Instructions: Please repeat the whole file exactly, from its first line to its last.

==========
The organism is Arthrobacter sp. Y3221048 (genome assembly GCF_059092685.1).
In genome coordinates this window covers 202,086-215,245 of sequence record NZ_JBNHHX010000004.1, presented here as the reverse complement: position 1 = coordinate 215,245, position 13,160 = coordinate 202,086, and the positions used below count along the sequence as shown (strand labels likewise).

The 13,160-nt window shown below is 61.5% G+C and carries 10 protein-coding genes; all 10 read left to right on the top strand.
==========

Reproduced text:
The organism is Arthrobacter sp. Y3221048 (genome assembly GCF_059092685.1).
In genome coordinates this window covers 202,086-215,245 of sequence record NZ_JBNHHX010000004.1, presented here as the reverse complement: position 1 = coordinate 215,245, position 13,160 = coordinate 202,086, and the positions used below count along the sequence as shown (strand labels likewise).

The 13,160-nt window shown below is 61.5% G+C and carries 10 protein-coding genes; all 10 read left to right on the top strand.